Flowers form an important and integral part of a Hindu worship. Flowers are used in all Hindu poojas irrespective of whether they are carried out at home or at temples. Flowers serve as mediums to communicate to God. Furthermore, the fragrance of flowers induces devotion and sets the mood for worship. When flowers are offered to deities, there is a mechanism which functions to release divine energy into the atmosphere. Flowers attract the inherent divine or positive elements in the space and emits them through their petals, thereby charging the atmosphere with divine and positive vibrations.
Different flowers are associated for the worship of different deities in Hinduism.
Below mentioned are the flowers for worship of different deities according to the Hindu faith.
Lord Ganesha: Arugampul or Bermuda grass commonly found everywhere is the most auspicious offering to Lord Ganesha. Vel Erukampoo (White colour) or Calotropis Gigantea (Botanical name) is also considered as auspicious for the worship of Lord Ganesha.
Lord Shiva: It is well known to a devout Hindus that Bilva leaves are considered the most auspicious to be offered to Lord Shiva. Apart from it, Thumbai Poo (Leucas aspera), Purple orchids or Kovidaar which is also called Mandarai flowers are also recommended for the worship of Lord Shiva. Champak and Vel Erukkampoo are also offered to invoke His blessings.
Lord Vishnu: It is a commonly known fact that Tulsi (Basil leaves) leaves are considered the most auspicious to be offered to Lord Vishnu. This practice simply reminds one of Lord Krishna's statement in the Bhagavad Gita that even a small little leaf offered with total devotion is suffice to appease Him.
Apart from Tulsi, Paraijata, Thechi, (Ixora coccinea), Shankhupushpam or Aparajitha (Butterfly pea - Clitoria ternatea) are also considered auspicious to be offered to Lord Vishnu. Lotus which is often compared to the eye of the Lord in scriptures and devotional works acclaiming His beauty, is no doubt an auspicious flower offering to Him.
Goddess Parvati or Devi: There are mentions of various flowers in 'Lalita Sahasranama' dedicated to Devi. She is also said to be residing in the Kadhamba groves, for which, She is acknowledged with devotion as 'Kadhambavana Vasini'. Kadamb' (Neolamarckia cadamba), Champak (Michelia champaca), Hibiscus, Punnaag or Sultan Champa, Jasmine, etc are ideal to attract the grace of Devi.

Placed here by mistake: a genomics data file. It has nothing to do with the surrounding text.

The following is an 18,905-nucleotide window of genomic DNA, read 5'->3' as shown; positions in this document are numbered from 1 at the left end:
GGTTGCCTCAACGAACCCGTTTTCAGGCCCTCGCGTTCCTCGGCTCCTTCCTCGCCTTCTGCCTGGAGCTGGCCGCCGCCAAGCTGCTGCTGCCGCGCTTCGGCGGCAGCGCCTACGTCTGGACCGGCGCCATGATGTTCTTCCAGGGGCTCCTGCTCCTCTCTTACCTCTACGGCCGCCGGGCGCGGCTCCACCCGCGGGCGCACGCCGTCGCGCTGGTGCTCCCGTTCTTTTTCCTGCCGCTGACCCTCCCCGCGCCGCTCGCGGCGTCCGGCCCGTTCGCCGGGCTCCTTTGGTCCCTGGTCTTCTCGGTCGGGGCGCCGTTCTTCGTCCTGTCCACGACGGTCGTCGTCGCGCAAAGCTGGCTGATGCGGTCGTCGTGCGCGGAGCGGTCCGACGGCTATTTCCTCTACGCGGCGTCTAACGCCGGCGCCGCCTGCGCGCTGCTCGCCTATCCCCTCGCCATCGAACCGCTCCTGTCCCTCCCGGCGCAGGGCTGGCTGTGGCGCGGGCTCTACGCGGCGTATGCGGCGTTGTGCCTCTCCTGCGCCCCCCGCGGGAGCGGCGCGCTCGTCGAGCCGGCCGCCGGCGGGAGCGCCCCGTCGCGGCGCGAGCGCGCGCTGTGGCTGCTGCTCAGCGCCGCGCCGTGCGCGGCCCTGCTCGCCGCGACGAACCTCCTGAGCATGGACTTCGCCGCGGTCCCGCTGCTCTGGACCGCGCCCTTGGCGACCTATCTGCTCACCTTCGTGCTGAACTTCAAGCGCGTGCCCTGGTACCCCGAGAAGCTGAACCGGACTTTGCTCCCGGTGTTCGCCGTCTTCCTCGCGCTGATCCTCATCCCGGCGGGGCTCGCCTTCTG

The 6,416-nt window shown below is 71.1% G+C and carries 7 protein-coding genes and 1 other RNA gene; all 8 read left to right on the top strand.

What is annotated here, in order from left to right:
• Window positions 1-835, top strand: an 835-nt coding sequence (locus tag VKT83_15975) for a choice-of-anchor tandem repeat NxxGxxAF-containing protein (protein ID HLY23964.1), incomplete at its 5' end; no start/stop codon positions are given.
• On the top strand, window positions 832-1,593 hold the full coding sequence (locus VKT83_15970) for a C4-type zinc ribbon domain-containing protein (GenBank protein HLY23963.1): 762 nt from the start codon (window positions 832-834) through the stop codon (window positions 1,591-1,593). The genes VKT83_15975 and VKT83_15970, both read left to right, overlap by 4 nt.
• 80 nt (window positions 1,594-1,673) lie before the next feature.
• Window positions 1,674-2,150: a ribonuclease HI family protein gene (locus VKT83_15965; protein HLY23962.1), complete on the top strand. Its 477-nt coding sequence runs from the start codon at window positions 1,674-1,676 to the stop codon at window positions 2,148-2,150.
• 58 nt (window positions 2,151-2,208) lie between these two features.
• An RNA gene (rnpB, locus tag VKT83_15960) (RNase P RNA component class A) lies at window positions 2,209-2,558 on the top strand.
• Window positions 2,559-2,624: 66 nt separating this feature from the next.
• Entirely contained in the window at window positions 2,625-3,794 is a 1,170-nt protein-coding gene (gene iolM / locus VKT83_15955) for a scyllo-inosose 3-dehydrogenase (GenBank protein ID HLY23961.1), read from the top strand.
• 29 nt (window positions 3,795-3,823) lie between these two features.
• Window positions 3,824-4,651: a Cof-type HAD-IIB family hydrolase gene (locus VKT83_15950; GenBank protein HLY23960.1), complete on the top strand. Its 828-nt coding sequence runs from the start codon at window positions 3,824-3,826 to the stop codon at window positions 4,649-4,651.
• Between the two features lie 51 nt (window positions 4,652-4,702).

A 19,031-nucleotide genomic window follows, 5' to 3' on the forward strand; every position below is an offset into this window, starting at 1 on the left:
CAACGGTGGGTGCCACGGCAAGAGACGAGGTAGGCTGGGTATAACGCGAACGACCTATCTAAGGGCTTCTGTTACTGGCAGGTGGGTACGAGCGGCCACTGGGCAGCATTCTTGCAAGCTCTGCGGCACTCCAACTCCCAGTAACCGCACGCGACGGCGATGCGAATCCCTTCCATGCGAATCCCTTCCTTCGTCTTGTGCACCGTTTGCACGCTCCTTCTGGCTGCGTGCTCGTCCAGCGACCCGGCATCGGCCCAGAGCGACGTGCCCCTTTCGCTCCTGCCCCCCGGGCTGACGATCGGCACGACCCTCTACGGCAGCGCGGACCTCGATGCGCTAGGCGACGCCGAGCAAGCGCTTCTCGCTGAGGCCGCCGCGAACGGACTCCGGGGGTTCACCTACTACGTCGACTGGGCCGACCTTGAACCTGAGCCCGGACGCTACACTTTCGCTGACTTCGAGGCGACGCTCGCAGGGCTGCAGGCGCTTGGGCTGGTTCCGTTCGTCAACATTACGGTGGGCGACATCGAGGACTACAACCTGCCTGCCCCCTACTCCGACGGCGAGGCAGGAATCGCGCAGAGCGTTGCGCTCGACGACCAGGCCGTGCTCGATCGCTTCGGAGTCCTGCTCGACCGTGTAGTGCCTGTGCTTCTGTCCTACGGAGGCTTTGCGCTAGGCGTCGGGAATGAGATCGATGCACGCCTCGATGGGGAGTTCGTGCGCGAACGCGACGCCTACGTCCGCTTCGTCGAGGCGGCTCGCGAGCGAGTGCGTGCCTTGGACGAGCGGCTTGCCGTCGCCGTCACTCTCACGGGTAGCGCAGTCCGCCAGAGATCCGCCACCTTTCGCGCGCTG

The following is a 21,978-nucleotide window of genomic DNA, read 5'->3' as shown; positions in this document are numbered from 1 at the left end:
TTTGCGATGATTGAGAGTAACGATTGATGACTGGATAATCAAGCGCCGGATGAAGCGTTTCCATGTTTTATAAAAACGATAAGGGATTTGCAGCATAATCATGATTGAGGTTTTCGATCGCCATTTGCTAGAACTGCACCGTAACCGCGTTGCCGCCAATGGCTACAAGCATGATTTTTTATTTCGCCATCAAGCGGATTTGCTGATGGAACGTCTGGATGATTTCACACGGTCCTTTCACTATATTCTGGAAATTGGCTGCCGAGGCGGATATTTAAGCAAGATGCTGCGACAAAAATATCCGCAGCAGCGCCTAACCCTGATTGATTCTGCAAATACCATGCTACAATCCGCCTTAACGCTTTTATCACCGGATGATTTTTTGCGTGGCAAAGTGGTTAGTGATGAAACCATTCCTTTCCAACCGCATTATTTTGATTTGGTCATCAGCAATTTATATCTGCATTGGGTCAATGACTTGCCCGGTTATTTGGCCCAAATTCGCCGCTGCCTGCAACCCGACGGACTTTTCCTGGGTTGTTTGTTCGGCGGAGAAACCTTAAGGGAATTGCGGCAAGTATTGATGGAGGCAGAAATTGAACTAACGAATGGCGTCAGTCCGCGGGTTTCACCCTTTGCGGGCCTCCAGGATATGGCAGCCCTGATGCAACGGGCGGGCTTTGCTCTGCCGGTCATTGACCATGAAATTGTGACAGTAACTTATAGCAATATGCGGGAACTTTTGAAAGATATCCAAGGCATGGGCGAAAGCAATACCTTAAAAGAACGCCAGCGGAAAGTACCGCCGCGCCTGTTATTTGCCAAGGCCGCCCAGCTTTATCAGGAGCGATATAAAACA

Goddess Durga: Red flowers are basically offered to Goddess Durga. Hibiscus, Thechi (Ixora coccinea), Sev Arali (Nerium indicum or Nerium oleander) are some of the most commonly used flowers for the worship of Durga.
Goddess Lakshmi: Lotus happens to be the abode of Goddess Lakshmi. Lotus is considered as sacred to be offered to Goddess Lakshmi. Thazhampoo, which is also called Ketaki or Screwpine, Thechi, Champak (Michelia champaca) and Jamanthi (Chrysanthemum - Corn Marigold) are also some flowers that invokes the Grace of the goddess of wealth.
Goddess Saraswati: As Goddess Saraswati is seated on a white lotus, the flower is offered to Her. Parijata is not to be offered to Goddess Saraswati.
Lord Subhramanya: Lotus and Sev Arali (Nerium indicum or Nerium oleander) are considered as important among the flower categories to be offered to Lord Subhramanya.
Dakshinamurthy: Considered as the 'Guru' for the Saivites, Mullai a category of the Jasmine family ushers in the blessings of Dakshinamurthy.
Hanuman: Tulsi or Basil leaves and a garland made of 'Beetle leaves' are recommended to invoke the blessings of Lord Hanuman.
These flowers for worship of different deities aids in establishing a communion with one's chosen deity and invariably invokes grace.